great a lover of travel as was Charles Benedict Calvert a
lover of his farm. An old inventory of the estate on file
at Marlboro lists the personal property of George Calvert
item by item, and fixed its value at $24,712.45-8-, includ-
ing a number of slaves valued from one to eight hundred
dollars each. The eight hundred dollar slave was a car-
penter, and the one dollar ones must have been ventible
relics, as a mere infant brought fifty dollars.
As it was Charles Benedict Calvert to whom the
estate itself passed, it is he with whom we are next con-
cerned. He was a farmer to the core, and under his guid-
ance River sdale gained national prominence as a model farm.
One of the most interesting sources in this connection was
an article written for the "American Farmer" by an unknown
author in 1848, in which he pays high tribute to River sdale
and its proprietor , He describes what seems to have been
an innovation with Mr, Calvert, the draining of marsh land
to form fertile fields. He speaks in particular of a fifty
acre plot south of the mansion as follows;
"After digging and graduating the drains, so aa
to ensure himself of their capacity to pass off water into
the open ditches, he fills them up with pine boughs, to
such a height as that they will not interfere with the opera-
tion of ploughing, and then covers up to the surface with
the earth which had been excavated."
This writer for the "American Farmer " also adds
this interesting sidelight in the fluent style of the times,
"MT. Calvert works several of his dry cows in
the yotte, and he is decidedly of the opinion, that four of
them are competent to perform as much labor as six oxen.
We saw one of them in a team working with three oxen; we
took especial notice of her bearing, and thought she took
a more elastic stride than either of her fellow laborers,
— and by the way it did not surprise us, for we have enter-
tained the belief that there was more integrety of purpose
--more truthfulness, --in the female than in the male sex,
whether biped or quadruped." There is more information
from this fertile source under "Construct ion. M
In connection with his activities as a farmer,
Charles B. Calvert established the Maryland Agricultural
College, the fore-runner of the University of Maryland at
College Park, To it in 1856 he sold four hundred and twenty -
eight acres of his land for ten thousand dollars. He also
loaned to the school two thousand dollars. He became the
President of its first board of trustees, and it is in hie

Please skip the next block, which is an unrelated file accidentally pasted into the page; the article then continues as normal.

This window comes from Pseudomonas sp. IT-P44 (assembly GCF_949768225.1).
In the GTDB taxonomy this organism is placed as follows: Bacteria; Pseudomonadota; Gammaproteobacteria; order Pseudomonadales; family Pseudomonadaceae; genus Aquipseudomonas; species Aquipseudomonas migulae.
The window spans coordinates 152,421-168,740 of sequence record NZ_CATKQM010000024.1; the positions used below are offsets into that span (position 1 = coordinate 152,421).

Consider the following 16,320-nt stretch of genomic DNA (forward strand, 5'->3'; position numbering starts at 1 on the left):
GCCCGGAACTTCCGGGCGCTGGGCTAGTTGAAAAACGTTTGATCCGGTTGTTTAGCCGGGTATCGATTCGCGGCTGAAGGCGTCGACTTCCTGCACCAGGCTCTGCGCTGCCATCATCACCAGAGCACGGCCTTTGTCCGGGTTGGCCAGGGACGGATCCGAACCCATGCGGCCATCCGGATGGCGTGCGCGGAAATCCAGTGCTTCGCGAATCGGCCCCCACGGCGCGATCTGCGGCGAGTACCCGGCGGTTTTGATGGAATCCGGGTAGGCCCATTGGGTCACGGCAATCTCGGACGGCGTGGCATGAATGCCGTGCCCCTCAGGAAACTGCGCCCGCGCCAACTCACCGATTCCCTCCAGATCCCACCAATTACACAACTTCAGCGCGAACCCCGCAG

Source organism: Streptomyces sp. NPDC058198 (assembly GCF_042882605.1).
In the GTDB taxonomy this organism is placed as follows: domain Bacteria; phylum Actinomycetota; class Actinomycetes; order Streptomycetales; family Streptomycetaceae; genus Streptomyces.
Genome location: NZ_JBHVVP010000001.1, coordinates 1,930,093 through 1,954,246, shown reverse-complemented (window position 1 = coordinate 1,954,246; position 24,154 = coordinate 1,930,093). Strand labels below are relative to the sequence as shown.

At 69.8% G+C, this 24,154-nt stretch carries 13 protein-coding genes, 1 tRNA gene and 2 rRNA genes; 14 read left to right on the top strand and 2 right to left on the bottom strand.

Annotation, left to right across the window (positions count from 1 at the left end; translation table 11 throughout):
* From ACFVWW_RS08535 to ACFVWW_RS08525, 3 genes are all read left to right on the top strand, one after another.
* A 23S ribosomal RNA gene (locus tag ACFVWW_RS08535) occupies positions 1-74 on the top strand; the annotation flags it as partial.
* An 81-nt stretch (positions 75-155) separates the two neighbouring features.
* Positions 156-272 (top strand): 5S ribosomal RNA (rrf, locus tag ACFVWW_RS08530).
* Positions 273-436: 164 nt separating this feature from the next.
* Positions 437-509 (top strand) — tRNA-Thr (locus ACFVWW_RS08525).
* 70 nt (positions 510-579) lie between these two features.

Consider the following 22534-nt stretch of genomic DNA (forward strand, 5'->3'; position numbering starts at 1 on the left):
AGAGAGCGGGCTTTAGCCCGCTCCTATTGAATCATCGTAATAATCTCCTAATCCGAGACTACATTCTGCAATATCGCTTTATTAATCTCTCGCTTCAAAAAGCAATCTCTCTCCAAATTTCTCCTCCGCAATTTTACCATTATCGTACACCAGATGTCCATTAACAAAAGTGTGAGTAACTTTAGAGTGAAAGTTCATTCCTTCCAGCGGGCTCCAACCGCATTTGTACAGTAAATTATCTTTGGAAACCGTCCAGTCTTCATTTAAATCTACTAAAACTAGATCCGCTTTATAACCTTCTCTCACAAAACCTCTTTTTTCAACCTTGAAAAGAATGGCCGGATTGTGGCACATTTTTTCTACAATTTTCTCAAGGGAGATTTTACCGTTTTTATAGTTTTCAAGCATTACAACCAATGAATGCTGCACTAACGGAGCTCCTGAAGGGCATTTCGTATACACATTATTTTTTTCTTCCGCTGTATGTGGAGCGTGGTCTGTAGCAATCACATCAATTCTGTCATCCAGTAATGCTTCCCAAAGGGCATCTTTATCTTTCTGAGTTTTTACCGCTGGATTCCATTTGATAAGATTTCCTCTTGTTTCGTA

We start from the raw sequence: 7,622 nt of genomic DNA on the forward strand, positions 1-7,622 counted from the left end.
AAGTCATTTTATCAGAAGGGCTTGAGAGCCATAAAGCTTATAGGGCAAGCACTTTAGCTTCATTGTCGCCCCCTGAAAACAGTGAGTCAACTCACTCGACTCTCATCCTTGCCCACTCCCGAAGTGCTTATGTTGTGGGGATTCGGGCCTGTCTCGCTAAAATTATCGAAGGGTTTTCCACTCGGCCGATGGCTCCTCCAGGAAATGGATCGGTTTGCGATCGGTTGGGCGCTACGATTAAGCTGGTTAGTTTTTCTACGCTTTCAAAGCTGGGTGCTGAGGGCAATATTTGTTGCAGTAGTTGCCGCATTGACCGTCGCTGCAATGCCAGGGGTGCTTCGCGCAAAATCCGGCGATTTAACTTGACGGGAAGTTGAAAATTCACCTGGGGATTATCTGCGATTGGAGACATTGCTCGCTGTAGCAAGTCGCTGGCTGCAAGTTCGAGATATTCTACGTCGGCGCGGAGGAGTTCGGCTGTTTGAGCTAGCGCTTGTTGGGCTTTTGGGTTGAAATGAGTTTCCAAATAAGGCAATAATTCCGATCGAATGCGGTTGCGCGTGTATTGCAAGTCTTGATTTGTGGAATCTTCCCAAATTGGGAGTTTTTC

honor that Calvert Hall on the campus of the university is
Besides being a successful fanner, Charles s.
Calvert was a legislator. Records show that he attended
sessions of the Maryland Legislature in 1838, 1843 and
1844. He was a member of the thirty -fourth Congress of
the United States, having introduced much farm legislation
as well as the bill with which his name is generally con-
nected, one providing for compensation to owners of slaves.
In this way he hoped to avert impending civil war.
Another more famous legislator intimately connect-
ed with River sdale is Henry Clay. In the mansion he draft-
ed the Missouri Compromise. In the latter part of his life
he must have been a constant visitor at the home for there
is in the possession of the family a portrait of Henry Clay,
holding on his knee Eugene, a son of Charles Benedict Calvert,
Charles Benedict Calvert died on May 12, 1864.
His will and a reaffirmation are on file at Upper Marlboro.
In the will, after a lengthy dissertation on life as he
has found it, he nameB his brother, George H. Calvert, and
his widow, Charlotte Augusta Calvert, (who is on file as re-
nouncing her right) executor and executrix of his will.
The property was to Toe divided at their discretion among
the children as they became of age. The equity papers
marking this division were focn»d, together with an old
plat of the division which was practically valueless,
since it gave no dimensions nor locations of landmarks.
This division, which took place in 1866 marked
the end of the estate as a whole. The estate was divided
into zones which ran approximately east and west. These
were distributed as follows:
Zone_l, To George H. Calvert (son of Charles E.
Calvert) 174i acres. This zone included what is
now Riverdale, Md,
Zone 3 . To Charles Baltimore Calvert , 203 1/4
acres. This zone was north of zone 1 and was
south of the summit of Cat Tail Hill.
Zone 3. and 6 . To William H. Calvert, 298i acres.
This included the property now being developed by
H. C. Eyrd, known as College Heights,
Zone_4. To Eugene Calvert, 314 acreB .
Zone 5 . To Ellen Calvert Campell, 165& acres.
This included the present College Park, Md.
Dower . To his wife Charlotte A. Calvert.
The estate had by this time dwindled from the original four
thousand acres to shout fifteen hundred acres. There is un-
doubtedly record of the losses as they occurred, but they
would be too numerous to be of interest .
After the estate was divided, the mansion was oc-
cupied by George H. Calvert, son of Charles Benedict Calvert.
Here were born his children^some of whom are now living. But